Thursday, October 15, 2009

Child Homicide and Public Policy

There is very little one can say about the deeply appalling and grotesque facts behind the death-by-neglect of 18-month old Myleahya Woods of Pensacola. Although known facts are few and dribbling out only slowly, to its credit the Pensacola News Journal, so far, has given just about as much ink to this case as it did, earlier, to the more sensational Billings murders.

Good for the newspaper. Keep it up.

In an important respect the two cases strike us as worlds apart. In one case, there are no deeper public policy implications we can see. In the other, there is ample reason to conclude that the crime itself was enabled by a great many public officials, from the lowest county caseworker to the Governor of the State.

The Billings murders to all appearances were committed by a hapless gang of misfits, stumblebums, and rock-stupid crooks. The perpetrators relied on erroneous information about the loot; developed a criminal burglary plan hardly worthy of a third grader; incompetently reconnoitered the planned crime site; overlooked a number of video security cameras which later caught them on tape; made a dozen idiotic mistakes as they pulled off the heist -- not least of which is they stole the wrong safe; and then the parents were wantonly murdered for no apparent reason that would have advanced the dastardly criminal design.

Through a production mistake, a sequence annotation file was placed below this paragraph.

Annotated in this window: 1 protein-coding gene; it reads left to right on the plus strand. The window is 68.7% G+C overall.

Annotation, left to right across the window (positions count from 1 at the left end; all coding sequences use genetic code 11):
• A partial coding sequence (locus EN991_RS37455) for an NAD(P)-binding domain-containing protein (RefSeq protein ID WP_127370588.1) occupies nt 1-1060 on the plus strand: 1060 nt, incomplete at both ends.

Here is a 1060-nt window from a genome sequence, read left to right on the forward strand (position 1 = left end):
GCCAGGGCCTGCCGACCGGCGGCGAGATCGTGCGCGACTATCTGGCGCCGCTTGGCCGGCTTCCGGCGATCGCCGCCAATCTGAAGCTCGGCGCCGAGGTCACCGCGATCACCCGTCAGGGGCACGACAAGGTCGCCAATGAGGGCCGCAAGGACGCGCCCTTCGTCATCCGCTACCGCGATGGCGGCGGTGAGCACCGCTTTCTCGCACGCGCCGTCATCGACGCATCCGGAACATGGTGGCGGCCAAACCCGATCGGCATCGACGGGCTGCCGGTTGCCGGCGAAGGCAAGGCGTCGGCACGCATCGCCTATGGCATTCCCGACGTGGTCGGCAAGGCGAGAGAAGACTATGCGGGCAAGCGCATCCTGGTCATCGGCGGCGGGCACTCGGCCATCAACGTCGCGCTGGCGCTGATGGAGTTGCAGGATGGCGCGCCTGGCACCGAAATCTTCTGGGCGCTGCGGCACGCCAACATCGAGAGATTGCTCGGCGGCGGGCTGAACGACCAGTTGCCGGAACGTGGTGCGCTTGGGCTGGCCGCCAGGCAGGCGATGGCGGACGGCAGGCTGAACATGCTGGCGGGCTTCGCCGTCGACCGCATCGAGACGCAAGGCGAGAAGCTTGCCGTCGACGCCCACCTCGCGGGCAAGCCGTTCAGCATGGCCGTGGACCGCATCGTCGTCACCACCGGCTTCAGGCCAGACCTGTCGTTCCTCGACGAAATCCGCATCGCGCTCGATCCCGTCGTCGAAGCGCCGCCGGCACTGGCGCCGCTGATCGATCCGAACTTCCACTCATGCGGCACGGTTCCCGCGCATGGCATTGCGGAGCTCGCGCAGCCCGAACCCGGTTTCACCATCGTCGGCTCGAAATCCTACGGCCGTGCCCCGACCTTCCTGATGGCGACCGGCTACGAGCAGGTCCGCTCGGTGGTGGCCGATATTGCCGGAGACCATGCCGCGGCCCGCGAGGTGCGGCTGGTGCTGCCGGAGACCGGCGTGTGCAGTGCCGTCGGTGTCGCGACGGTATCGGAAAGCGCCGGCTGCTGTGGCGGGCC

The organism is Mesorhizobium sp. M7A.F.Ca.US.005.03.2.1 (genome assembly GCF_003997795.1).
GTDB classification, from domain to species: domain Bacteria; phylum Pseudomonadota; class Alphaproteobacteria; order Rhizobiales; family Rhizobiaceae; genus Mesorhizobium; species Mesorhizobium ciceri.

Afterwards, these criminal geniuses tried to disguise the get-away vehicle by re-painting it from red to... red. That tells you just about everything you need to know about the murder case. Even Jimmy Breslin could not have invented a more incompetent bunch of thugs.

The Billings murders may make for sensational copy, but even if persistent rumors about a bigger conspiracy to assasinate Mr. Billings ultimately bear out, it's hard to find any larger lesson for public policy in this crime. Unless, that is, you are inclined to use the case as further evidence for an indictment of the local public school system for turning out people so stupid they don't even make good crooks.

The death of the infant child, Myleahya Woods, is another matter. To be sure, it also has what some may consider sensational aspects: six Jello cups left for three infant children with which to sustain themselves over three days; electricity cut-off, leaving the kids in the dark; the mystery of where the mother really was over that 3-day weekend; the near-death of Myleahya's twin sister; the trashy, over-grown yard and the cockroach-infested home, and so on, and on, in a litany of terribles that describes the very bottom of the poverty ladder.

More than that, however, the Woods case raises very serious questions of public policy that need -- indeed, practically shout out for -- wider and more intensive investigative reporting. The first clue for this was buried deep in the thirty-sixth paragraph of yesterday's news story by Thyrie Bland and Rebekah Allen:
The Department of Children and Families has visited the house in the past. There was a complaint of neglect filed concerning the boy, said Janice Thomas, circuit administrator for the Department of Children and Families.

Thomas could not provide details of the case, citing privacy laws. But she said the department did not recommend the child be removed from the house nor any court action.

There's been no follow-up on this tantalizing bit, yet. If there is to be any, it will take a truly skilled reporter to do it.